Long time without writing in first person. Anyway, I wanted to write something fun and cliché. So I did.
"You know how women are always saying that all the good guys are either gay or taken?" Melissa looks across the café with a frown. Swallowing what's left of the omelet in my mouth, I raise my eyebrows. She glances at me out of the corner of her eye, waiting for a response.
"I… guess?" I actually haven't heard that, but then again, it's not like many women have ever been interested in me. My mother always told me it was because I was too handsome and they were thrown off by my good looks. My dad just said it was because I was obviously gay.
Melissa swishes her drink. "I'm starting a new one," she says, straightening in her chair and lifting her hand in the air, probably to signal the waitress. "All the good ones are either small-dicked or secretly spying on you when you shower and go to yoga class."
"Somebody's cynical," I say, picking up my glass of water and glancing away for just a second towards the cute guy sitting at the bar. He's still not looking at me. My parents never had a reason for that.
She scoffs. "It's not cynicism. It's realism. Based on my track record, and my apparent taste in guys, they're never going to have a dick big enough to satisfy me."
The waitress laughs as she approaches our table. "And here the entire world has been thinking gay men are size queens." She drops the check to the table. "Have a good day," she says, before leaving with a smile.
"You're trying too hard," I tell her, still glancing at the counter guy. Melissa sighs. "Let the guys do the chasing for once. I've heard straight men are into that."
Taking her checkbook from her purse, Melissa rolls her eyes. "If I let a guy chase me, I'm going to be eighty by the time I get laid next."
I set my drink back down on the table and look back to her. "Getting laid and getting a relationship take two totally different perspectives." My eyes travel back to the guy at the counter. He's leaving, laughing with the waitress as he takes the check from her hand.
"Okay, that guy? Totally straight."
"You thought Elton John was straight," I say, turning back to her with a frown. "You read homosexuality like my grandmother."
"It's not there to read—" she starts, but cuts herself off when the guy at the counter stands up, pulls on his coat, and, as he's leaving, winks towards our table. "Jesus. Okay, so maybe he's not straight."
I can't help the grin that spreads across my face. "Told you."
"Don't get cocky," she says, returning to her check and signing it with a flourish. "He winked. He didn't come up to you and say you were hot or that he'd really like to spend some time getting to know each other in private. It's not like he just propositioned you for sex or anything."
"Wow, you're a barrel of fun today."
"Hey," she says firmly, pointing the tip of her pen at me. "Number 18 just broke up with me. I have a right to be a bitch."
Pulling a few dollar bills from my wallet, I shake my head. "No, you have the right to be a bitch for about a week after the fact. This is day eight." She scowls. "Stop saying that he just dumped you, because it stops being just hours after the actual dumping. Oh, and you're gonna want to stop saying that he broke up with you eight days ago, because when you say that to homeless people on the subway, it just makes you seem desperate."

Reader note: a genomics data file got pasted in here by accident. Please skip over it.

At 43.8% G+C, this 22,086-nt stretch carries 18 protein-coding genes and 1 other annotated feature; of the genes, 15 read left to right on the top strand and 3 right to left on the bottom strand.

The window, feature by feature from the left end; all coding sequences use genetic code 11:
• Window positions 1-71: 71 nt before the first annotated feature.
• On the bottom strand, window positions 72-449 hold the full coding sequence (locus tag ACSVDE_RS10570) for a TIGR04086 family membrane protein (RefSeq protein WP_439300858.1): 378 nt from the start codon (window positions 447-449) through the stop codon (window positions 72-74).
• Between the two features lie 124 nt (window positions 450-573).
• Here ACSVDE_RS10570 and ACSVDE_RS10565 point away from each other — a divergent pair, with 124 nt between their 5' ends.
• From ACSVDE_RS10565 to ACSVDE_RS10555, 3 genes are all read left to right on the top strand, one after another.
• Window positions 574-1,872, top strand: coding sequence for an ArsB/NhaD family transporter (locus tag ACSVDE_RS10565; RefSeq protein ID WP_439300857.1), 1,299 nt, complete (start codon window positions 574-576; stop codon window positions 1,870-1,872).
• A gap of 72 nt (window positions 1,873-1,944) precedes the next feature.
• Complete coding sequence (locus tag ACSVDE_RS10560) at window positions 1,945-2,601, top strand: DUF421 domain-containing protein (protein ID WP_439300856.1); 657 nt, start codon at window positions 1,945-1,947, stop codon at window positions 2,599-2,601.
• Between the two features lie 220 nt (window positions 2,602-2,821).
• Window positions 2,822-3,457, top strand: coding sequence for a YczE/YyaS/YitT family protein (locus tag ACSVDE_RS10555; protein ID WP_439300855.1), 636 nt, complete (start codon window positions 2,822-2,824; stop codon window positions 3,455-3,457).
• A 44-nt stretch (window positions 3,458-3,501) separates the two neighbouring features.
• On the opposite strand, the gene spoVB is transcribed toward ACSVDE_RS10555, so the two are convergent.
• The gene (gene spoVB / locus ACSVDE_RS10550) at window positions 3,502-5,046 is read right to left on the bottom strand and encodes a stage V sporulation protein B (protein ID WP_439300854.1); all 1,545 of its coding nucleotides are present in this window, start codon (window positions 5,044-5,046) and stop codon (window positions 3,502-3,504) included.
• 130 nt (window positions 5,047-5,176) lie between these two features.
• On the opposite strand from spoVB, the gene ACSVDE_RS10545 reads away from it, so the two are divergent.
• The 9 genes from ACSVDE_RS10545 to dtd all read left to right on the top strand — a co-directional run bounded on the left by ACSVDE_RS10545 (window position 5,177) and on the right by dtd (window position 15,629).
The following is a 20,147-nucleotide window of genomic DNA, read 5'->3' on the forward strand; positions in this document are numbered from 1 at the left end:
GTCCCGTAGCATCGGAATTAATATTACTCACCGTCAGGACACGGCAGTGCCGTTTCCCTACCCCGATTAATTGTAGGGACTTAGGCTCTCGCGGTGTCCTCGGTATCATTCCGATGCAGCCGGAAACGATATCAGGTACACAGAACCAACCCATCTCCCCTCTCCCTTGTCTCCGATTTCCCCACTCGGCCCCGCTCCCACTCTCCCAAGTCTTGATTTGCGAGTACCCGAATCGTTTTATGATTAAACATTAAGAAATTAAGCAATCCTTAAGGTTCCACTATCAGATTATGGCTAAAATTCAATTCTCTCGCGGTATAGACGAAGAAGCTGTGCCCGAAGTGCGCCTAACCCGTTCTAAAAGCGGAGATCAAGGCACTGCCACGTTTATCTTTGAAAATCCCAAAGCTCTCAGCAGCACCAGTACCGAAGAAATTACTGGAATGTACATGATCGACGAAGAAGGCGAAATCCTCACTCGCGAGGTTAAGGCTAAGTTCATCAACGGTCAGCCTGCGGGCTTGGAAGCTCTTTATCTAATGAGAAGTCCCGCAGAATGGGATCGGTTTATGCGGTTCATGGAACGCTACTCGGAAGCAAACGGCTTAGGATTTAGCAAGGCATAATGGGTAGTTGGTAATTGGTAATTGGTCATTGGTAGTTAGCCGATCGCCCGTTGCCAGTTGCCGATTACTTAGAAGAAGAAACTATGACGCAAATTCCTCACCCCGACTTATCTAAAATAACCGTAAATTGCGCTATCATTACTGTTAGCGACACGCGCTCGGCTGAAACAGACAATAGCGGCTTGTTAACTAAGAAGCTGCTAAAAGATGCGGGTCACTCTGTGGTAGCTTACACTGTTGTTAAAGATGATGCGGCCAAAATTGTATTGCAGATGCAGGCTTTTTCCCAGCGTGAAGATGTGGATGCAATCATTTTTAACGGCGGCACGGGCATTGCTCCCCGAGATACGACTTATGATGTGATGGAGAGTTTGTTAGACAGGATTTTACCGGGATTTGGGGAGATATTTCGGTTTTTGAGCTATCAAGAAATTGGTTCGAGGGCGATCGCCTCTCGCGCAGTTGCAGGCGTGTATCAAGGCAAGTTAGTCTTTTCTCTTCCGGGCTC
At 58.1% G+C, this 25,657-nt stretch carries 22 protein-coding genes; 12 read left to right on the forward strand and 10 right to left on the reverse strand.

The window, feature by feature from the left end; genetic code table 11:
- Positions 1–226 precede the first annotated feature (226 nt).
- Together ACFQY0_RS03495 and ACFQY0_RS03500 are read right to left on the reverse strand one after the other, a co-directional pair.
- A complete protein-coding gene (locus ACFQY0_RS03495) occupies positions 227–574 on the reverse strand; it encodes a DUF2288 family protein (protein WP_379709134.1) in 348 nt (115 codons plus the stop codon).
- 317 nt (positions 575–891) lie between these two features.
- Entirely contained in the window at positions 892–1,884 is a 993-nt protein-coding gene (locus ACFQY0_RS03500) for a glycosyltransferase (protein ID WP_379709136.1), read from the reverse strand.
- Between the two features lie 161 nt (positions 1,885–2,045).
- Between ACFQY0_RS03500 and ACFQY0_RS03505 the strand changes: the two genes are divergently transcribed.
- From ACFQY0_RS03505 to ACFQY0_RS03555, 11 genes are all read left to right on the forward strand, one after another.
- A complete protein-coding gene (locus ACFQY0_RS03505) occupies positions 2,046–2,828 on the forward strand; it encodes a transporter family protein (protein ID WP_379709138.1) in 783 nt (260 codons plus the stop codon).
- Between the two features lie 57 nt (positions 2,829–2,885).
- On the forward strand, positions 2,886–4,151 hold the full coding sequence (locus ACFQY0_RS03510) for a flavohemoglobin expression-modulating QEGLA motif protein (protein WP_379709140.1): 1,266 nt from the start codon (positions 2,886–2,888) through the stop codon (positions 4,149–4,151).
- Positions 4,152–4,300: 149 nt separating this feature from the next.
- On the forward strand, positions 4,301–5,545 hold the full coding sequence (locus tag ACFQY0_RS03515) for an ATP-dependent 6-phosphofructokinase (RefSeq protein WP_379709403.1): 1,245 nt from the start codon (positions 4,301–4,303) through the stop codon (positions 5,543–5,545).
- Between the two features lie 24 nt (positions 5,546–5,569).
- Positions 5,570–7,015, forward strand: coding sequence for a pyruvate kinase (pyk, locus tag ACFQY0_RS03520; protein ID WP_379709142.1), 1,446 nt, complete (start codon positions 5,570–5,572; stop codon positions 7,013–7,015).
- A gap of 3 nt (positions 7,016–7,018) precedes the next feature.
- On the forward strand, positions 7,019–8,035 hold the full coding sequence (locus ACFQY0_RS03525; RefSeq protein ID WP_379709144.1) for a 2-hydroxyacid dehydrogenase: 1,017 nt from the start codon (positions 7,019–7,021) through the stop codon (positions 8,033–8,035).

"I thought gays were supposed to be happy."
I smile, lifting myself out of the booth and tucking the bills under my empty glass. "You're thinking about the gays that get laid on a regular basis. It's been—" She reaches up, clamping her hand over my mouth just as I say six months. "Thanks."
"That's why you keep me around, to keep you from committing a faux pas every time you walk out your front door."
"What did I just say about being a bitch?
Shoving her purse checkbook back into her purse, she shoves away from the table and tucks the chair neatly back underneath. "Whatever. I'm closing in on twenty ex-boyfriends and it's only June. That's almost a boyfriend a week."
"You're rounding down," I say, smiling at the waitress when I catch her eye on my way out of the café.
"Come on, I only passed math because of you," Melissa says, gripping my shoulders as she squeezes out the door past a man on his cell phone, staring at the floor. "We still on for dinner tomorrow night?" When I send her a blank look, she sighs. "With my parents, Craig."
"Shit." I rub my face. "I forgot."
Melissa groans. "They've been planning to come up from Hawaii since January. I told you, like, the day after they made plans."
I drop onto the bench just outside the café. "It's not like I forgot that my parents are coming to town! Come on, I've been busy. My office just relocated halfway across town, I've had to double my gym visits because you're getting dumped every other week, and—"
"Watch it, puny," she says in a dark tone.
"—been eating ice cream and watching bad romantic comedies with you when you show up at my place crying." I sigh, trying to ignore the look on her face. "Look, you gotta stop telling your parents that we're dating."
"I'm twenty-seven!" Melissa throws her arms up. "My sister got married when she turned eighteen. That means that they've been waiting almost ten years for me to find someone. That's an entire decade."
A bus hums down the street. I'm almost positive that I'm supposed to be on it. "I really don't want to be called a homewrecker when one of us finds a guy. Either way, your parents are going to end up walking in on one of us and knowing how much they already dislike me, they'll just go with thinking that I'm a cheating asshole and keep thinking you're the perfect angel that still hasn't lost her virginity."
She sighs. "Jesus." The bench creaks under our combined weight as she sits down next to me. "Sorry. I guess I hadn't really been thinking about that."
"You generally don't," I mutter, but know she heard me—she twists her toes inwards and clears her throat. If she hadn't heard me, I would have said more. "I'll have dinner with you and your parents one more time, but you have to tell them we aren't dating." I turn to look at her. "Otherwise, I'm going to tell them. Probably at dinner. Or when I accidentally burn the food and end up having to call the pizza guy and start making out with him in the doorway of your apartment."